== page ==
charity hamilton – troubled bodies: metaxu, suffering and the encounter with the divine

charity hamilton

Charity Hamilton

The body is the canvas on which the female experience is painted and through which female identity is often understood. The female body is a slate on which a patriarchal story has been written, scarred onto the flesh.

For Simone Weil metaxu was simultaneously that which separated and connected, so for instance the wall between two prison cells cuts off the prisoners but was also the means by which they communicated by knocking on that wall. Could the body be that metaxu all at once separating us and connecting us to the Divine? The nature of metaxu is that it offers a route not just for the individual soul but for the souls of others to travel…

It’s all well and good to dust off a dead French Jewish Catholic not-quite-feminist-philosopher called Simone Weil and say ‘thanks, your theory of metaxu is great’, but what I want to know within the bones of my so-called soul is how this notion of metaxu can draw me into God, how can it liberate my sisters and how can it usher in the kingdom of the mother of all creation?

Human beings are created in the image of God and formed from the dust of the earth, and thus the body has an echoing significance throughout Christian history. The body is the perceived seat of what some describe as the fall, the locus of the incarnation, the home of crucifixion, the vessel of redemption, salvation and resurrection. The body is not an external meaningless diversion from the spiritual path; rather it is an incredibly important recurring theme both biblically and in Christian tradition and history. Bray and Colebrook state that,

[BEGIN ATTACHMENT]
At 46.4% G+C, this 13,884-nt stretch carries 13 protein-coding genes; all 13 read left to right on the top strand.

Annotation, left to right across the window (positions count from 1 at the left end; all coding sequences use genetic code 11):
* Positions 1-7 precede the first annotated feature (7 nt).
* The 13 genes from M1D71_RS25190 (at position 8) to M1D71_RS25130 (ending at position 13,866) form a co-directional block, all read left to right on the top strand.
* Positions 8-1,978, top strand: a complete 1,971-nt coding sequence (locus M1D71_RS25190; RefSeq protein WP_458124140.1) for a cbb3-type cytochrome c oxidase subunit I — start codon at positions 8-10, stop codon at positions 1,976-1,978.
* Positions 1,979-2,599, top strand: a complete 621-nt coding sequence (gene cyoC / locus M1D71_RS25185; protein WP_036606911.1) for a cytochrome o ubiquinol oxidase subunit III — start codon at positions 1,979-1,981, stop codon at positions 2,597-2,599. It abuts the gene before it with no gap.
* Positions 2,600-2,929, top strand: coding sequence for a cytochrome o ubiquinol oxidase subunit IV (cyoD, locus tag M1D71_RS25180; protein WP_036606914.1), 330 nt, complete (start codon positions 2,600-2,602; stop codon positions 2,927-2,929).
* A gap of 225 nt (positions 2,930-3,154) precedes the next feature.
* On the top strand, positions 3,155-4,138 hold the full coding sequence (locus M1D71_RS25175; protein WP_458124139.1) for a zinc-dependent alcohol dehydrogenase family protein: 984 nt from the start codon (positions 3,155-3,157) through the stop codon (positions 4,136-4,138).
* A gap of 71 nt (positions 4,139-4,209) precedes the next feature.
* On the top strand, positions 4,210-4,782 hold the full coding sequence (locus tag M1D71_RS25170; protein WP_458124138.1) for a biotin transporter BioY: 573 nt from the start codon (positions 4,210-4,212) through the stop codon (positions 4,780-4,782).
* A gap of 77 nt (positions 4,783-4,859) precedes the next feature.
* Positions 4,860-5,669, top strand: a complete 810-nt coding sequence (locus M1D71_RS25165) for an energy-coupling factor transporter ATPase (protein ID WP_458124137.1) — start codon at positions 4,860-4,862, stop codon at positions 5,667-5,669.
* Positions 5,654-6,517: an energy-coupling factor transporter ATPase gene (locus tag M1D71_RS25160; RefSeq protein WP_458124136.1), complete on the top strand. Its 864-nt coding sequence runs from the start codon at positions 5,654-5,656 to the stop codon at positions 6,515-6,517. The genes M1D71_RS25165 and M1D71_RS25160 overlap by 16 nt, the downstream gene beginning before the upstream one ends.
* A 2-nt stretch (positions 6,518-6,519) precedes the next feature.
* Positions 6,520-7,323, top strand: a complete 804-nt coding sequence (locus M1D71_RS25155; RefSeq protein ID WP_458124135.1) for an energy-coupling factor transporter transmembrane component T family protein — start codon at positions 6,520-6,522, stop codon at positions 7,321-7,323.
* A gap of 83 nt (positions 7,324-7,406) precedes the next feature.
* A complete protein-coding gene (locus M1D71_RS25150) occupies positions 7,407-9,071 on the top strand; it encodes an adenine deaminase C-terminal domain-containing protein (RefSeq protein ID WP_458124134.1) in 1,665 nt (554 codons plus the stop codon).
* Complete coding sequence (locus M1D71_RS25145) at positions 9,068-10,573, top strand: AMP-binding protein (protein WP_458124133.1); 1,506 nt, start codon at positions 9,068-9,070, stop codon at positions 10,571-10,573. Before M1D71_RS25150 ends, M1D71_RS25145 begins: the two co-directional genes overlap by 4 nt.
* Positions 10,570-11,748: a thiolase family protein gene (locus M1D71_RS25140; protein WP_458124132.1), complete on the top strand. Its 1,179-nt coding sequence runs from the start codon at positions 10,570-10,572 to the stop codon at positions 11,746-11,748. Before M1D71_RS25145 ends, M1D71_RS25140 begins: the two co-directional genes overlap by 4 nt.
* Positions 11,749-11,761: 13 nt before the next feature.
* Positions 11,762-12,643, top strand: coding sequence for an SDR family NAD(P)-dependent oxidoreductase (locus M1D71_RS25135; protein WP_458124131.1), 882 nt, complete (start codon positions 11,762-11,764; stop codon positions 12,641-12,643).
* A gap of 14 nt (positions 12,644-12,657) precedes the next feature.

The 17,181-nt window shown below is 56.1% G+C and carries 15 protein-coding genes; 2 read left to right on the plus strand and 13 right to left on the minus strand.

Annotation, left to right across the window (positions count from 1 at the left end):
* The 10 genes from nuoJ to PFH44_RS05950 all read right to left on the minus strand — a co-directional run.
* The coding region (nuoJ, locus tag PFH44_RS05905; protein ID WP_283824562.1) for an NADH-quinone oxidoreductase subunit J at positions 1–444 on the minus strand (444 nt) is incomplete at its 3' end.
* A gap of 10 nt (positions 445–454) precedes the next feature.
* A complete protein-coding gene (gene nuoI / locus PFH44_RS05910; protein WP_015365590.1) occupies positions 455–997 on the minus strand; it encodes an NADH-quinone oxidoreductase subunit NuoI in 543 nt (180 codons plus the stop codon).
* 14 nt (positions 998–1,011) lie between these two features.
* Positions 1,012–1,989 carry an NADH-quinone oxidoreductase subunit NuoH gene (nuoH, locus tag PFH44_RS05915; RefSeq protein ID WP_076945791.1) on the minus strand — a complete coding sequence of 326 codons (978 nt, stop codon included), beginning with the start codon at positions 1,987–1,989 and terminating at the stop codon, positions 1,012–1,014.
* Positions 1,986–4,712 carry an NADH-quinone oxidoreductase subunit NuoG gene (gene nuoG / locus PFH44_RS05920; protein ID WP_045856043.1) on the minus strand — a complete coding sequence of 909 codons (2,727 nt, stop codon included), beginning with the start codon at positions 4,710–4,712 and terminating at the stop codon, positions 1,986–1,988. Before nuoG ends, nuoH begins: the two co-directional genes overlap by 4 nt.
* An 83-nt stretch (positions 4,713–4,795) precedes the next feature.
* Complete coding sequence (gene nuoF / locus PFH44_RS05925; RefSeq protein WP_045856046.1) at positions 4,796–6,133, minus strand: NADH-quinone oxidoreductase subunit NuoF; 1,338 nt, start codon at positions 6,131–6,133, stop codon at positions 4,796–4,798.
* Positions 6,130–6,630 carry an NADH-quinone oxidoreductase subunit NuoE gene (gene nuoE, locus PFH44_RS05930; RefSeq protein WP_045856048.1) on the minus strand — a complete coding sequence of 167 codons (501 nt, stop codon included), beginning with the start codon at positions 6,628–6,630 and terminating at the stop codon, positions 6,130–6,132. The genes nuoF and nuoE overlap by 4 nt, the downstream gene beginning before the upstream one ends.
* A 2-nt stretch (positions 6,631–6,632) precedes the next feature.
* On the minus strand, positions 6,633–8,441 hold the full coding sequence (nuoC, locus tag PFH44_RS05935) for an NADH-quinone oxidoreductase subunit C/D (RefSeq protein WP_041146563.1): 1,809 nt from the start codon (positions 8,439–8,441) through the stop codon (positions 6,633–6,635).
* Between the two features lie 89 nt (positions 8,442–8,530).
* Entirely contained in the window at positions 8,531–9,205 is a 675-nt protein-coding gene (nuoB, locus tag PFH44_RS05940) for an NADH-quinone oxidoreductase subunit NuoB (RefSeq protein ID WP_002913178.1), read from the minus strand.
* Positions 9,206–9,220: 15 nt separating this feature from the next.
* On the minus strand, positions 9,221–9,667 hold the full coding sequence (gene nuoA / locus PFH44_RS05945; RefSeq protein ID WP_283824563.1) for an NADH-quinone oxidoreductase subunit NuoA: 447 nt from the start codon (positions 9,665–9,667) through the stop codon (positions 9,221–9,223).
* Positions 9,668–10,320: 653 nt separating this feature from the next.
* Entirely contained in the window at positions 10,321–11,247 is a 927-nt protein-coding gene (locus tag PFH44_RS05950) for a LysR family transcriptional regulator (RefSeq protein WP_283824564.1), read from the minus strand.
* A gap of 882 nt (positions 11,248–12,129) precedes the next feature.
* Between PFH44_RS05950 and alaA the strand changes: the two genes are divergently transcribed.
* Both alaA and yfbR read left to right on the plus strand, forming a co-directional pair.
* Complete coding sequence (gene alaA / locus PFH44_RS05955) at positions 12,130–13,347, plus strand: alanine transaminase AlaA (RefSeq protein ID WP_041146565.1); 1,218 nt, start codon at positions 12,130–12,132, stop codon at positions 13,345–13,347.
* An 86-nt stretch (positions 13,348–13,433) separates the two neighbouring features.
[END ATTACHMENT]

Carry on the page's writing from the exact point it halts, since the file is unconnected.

The body is a negotiation with images, but it is also a negotiation with pleasures, pains, other bodies, space, visibility, and medical practice; no single event in this field can act as a general ground for determining the status of the body (Bray and Colebrook, 1998).

Yet more than all of this, the body is the place in which we dwell, it is all we have. As Elizabeth Moltmann Wendell says ‘I am my body’ (Moltmann-Wendell, 1994). For each of our sisters the body is the canvas on which the female experience is painted and through which female identity is often understood. It is on the stage of our female bodies that some of the most fixed church doctrines have been written and enacted. The female body is a slate on which a patriarchal story has been written, scarred onto the flesh. These bodies of ours are patriarchal constructs which must be liberated and re-adopted into the Christian story without the limitations of perceived notions or definitions of ‘gender’.

Isherwood and Stuart assert that ‘From the moment we are asked to believe that Eve was a rib removed from the side of Adam we understand that theology is based in the body and we are at a disadvantage!’ (Isherwood and Stuart, 1998: 15). The historical dichotomy between the Eve and the Mary constructions has led to a definitive inequality for women, both in terms of physical wellbeing and in terms of spiritual and psychological wellbeing. The choices for a woman to be the sin-formed, temptress Eve or the virginal pure vessel Mary are seen historically in the precarious place of women in the church and in society.